Gary Lineker says pushy parents are damaging England's chances of developing top-class players.
The ex-England striker claimed in the New Statesman that the country's "long-ball culture" has been "exacerbated by the maniacal parents on the touchline spouting nonsense at their children".
But the BBC Match of the Day presenter praised the FA's decision to bring in smaller-sided games on smaller pitches.
He also praised football's academies, adding: "The revolution has begun."
Lineker, 52, who played 80 times for England scoring 48 goals, believes the approach of some parents is harming children's confidence and that "big lads" who play direct football have too often been favoured in the youth ranks.
He said: "It's obvious, then, why we have a long-ball culture: the big lads who can kick it furthest are the ones that stand out."
Then, in reference to the technical, short passing-based game favoured by world and European champions Spain, he added: "What chance for the diminutive yet gifted midfielder? No chance of him developing his tiki-taka football.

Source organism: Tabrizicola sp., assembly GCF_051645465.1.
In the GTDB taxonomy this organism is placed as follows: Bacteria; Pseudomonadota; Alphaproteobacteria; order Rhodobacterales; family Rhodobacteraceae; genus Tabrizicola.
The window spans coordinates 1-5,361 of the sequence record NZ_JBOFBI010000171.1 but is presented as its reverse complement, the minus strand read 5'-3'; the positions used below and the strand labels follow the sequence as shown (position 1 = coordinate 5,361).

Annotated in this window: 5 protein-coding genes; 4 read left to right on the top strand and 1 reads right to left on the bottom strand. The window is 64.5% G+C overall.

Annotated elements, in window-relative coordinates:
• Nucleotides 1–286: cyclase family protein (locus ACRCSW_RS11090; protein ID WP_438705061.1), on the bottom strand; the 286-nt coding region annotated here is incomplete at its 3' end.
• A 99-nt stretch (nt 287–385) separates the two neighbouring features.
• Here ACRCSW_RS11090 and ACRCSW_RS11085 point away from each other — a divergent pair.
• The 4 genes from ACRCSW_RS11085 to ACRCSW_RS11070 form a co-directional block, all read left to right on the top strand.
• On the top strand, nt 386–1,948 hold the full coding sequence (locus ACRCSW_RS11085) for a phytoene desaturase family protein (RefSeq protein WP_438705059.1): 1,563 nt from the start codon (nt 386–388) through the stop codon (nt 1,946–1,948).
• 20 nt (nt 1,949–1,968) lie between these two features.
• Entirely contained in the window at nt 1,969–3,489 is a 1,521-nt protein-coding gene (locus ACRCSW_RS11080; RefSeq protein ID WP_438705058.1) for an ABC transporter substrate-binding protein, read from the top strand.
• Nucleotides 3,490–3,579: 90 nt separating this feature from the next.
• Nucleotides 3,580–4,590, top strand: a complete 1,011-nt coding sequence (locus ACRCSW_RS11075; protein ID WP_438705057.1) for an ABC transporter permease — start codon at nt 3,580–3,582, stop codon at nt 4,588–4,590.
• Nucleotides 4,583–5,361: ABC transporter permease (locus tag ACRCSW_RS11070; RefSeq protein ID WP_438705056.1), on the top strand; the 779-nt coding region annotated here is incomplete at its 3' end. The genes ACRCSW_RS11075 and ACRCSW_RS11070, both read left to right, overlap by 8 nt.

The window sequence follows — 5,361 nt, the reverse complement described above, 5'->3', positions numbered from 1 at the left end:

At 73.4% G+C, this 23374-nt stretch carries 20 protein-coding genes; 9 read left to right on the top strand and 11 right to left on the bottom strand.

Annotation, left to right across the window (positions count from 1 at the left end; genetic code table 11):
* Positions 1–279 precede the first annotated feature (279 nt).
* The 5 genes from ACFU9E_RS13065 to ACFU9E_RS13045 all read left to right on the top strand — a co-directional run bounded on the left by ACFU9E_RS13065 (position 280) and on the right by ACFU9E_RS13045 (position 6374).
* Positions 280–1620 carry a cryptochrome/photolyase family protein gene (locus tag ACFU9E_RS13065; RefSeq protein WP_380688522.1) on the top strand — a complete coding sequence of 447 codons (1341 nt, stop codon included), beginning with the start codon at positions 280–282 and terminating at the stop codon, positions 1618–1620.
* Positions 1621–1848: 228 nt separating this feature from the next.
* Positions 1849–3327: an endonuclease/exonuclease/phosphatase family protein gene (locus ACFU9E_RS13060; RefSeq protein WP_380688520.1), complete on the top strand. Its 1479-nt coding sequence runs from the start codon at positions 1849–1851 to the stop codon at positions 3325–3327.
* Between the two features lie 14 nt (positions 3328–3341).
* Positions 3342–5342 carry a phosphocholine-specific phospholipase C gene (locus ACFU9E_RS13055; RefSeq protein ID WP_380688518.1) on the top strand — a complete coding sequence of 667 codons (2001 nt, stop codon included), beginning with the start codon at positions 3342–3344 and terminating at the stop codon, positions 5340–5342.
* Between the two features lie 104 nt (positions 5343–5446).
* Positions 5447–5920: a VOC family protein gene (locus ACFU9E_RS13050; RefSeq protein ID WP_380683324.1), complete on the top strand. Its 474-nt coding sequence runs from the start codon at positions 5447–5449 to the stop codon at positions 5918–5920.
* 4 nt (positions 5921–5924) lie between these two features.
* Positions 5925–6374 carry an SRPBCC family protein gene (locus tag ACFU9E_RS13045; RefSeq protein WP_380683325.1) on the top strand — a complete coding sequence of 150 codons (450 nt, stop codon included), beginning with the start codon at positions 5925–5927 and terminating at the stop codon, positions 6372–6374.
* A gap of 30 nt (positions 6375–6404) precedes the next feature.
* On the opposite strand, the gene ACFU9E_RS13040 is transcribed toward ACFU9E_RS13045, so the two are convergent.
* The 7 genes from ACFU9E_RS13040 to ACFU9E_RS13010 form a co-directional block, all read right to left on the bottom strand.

"The only way to get to the other end of the pitch is to belt it and then belt it again."
He continued: "The competitive nature of most mums and dads is astounding. The fear they instil in our promising but sensitive [youngsters] is utterly depressing. We need a parental cultural revolution."
Lineker believes things are gradually changing, with some academies insisting that parents must be quiet and only applaud.
He said: "This has allowed talented young players to express themselves on the field, to take people on, to try a trick, all without the dreaded, predictable rubbish cascading into their ears. This is a very good thing."
Lineker's comments follow the creation of a Football Association commission, set up to improve the fortunes of the England team.